Pathogenic Mutation of ALK2 Inhibits Induced Pluripotent Stem Cell Reprogramming and Maintenance: Mechanisms of Reprogramming and Strategy for Drug Identification§


  • Author contributions: T.E.: designed all experiments and edited the manuscript; M.H., Y.Y., Y.T., and T.K.: performed the experiments, analyzed data, and edited the manuscript; Y.H.: designed and performed part of the drug candidate experiments and edited the manuscript; N.F.: produced and provided Sendai virus vectors and edited the manuscript; H.H.: designed and performed part of the shRNA experiments and edited the manuscript; Y.N., H.F., and N.H.: provided the patient samples and data and edited the manuscript; T.E and Y.T.: wrote and prepared the manuscript and edited the manuscript.

  • Disclosure of potential conflicts of interest is found at the end of this article.

  • §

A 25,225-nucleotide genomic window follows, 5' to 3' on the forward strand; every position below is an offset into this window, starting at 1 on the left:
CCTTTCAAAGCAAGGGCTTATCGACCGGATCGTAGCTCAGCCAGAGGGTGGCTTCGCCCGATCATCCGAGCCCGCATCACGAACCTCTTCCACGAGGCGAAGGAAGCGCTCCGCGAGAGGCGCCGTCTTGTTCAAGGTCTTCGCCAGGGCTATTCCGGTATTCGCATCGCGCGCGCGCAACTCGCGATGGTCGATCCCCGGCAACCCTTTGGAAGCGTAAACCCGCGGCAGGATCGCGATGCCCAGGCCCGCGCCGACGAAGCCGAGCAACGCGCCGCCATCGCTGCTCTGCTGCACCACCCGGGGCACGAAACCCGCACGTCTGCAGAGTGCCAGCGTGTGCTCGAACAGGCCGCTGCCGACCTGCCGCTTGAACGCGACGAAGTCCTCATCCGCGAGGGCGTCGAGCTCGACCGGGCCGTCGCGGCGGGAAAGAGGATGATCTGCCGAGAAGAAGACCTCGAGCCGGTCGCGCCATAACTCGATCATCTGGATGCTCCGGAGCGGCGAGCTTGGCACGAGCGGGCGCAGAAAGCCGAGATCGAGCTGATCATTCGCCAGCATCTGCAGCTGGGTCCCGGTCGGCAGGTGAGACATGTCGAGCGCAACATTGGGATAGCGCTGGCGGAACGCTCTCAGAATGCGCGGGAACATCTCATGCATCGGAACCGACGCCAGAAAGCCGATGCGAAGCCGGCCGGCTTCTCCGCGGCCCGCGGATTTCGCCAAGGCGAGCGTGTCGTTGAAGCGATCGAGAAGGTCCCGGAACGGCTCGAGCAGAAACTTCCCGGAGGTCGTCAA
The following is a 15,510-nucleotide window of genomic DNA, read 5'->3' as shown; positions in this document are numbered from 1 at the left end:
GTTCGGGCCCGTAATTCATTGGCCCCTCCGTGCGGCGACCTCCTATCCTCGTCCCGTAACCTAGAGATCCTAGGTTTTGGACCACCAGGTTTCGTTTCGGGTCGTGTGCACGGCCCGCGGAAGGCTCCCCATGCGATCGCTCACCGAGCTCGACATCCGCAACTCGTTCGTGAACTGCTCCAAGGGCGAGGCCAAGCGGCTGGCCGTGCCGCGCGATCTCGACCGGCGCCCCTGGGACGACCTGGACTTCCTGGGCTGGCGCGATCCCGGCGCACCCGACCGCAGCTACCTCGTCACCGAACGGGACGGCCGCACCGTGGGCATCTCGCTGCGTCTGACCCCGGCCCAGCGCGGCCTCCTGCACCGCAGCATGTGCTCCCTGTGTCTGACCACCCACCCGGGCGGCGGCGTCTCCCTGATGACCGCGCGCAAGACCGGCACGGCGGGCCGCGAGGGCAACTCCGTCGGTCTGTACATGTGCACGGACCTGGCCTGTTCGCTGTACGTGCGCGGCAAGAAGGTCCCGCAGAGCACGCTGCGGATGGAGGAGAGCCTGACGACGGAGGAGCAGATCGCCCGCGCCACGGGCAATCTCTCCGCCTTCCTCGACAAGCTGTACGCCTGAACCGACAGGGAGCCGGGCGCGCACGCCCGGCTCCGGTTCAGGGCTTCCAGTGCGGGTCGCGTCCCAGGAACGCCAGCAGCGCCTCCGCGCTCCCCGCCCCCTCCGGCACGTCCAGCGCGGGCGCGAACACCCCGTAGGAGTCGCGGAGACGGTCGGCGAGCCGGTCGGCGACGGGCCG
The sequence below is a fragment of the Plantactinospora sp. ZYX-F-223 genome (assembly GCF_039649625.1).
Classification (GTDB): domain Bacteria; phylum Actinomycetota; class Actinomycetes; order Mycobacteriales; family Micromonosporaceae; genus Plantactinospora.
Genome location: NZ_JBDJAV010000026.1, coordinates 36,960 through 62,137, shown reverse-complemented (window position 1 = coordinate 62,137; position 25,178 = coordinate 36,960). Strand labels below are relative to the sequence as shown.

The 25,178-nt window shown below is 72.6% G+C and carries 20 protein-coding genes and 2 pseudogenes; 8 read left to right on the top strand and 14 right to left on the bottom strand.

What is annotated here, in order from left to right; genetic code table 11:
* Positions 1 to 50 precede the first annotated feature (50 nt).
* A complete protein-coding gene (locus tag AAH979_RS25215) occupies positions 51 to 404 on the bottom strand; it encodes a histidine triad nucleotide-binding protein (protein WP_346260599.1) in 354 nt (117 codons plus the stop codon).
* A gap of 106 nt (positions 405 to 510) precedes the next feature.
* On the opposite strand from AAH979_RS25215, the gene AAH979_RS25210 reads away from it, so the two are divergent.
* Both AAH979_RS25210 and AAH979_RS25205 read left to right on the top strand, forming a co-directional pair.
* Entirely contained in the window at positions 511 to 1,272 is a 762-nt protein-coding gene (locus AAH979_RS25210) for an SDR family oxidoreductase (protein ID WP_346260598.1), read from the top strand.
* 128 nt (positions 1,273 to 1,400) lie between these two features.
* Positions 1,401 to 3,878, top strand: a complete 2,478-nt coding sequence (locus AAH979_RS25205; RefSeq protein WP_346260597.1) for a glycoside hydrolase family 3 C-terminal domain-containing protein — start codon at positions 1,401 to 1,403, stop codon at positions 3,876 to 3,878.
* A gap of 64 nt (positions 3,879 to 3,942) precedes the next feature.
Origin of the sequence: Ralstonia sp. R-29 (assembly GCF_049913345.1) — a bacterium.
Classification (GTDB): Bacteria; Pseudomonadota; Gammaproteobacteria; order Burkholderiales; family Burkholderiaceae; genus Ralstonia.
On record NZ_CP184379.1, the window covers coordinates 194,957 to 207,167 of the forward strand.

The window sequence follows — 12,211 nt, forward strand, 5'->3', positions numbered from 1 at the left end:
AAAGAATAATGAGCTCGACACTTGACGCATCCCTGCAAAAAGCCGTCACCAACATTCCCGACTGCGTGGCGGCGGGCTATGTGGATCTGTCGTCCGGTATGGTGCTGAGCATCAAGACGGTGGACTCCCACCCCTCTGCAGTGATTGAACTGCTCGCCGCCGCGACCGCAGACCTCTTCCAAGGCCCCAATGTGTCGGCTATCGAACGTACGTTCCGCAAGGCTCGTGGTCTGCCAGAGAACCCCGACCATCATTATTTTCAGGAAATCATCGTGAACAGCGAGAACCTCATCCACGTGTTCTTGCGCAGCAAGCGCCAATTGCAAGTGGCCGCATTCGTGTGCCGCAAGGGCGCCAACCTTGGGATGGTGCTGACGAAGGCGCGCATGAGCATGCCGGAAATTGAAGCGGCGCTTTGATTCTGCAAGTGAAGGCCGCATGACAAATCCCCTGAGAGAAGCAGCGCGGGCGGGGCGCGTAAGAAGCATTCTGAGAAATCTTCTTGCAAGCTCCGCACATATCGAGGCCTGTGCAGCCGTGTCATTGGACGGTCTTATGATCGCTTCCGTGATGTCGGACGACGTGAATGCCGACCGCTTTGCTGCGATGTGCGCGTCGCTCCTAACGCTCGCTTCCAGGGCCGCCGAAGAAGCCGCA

First published online in STEM CELLSEXPRESS August 7, 2012.


Fibrodysplasia ossificans progressiva (FOP) is a rare congenital disorder characterized by progressive ossification of soft tissues. FOP is caused by mutations in activin receptor-like kinase 2 (ALK2) that cause its constitutive activation and result in dysregulation of BMP signaling. Here, we show that generation of induced pluripotent stem cells (iPSCs) from FOP-derived skin fibroblasts is repressed because of incomplete reprogramming and inhibition of iPSC maintenance. This repression was mostly overcome by specific suppression of ALK2 expression and treatment with an ALK2 inhibitor, indicating that the inhibition of iPSC generation and maintenance observed in FOP-derived skin fibroblasts results from constitutive activation of ALK2. Using this system, we identified an ALK2 inhibitor as a potential candidate for future drug development. This study highlights the potential of the inhibited production and maintenance of iPSCs seen in diseases as a useful phenotype not only for studying the molecular mechanisms underlying iPS reprogramming but also for identifying drug candidates for future therapies. STEM CELLS2012; 30:2437–2449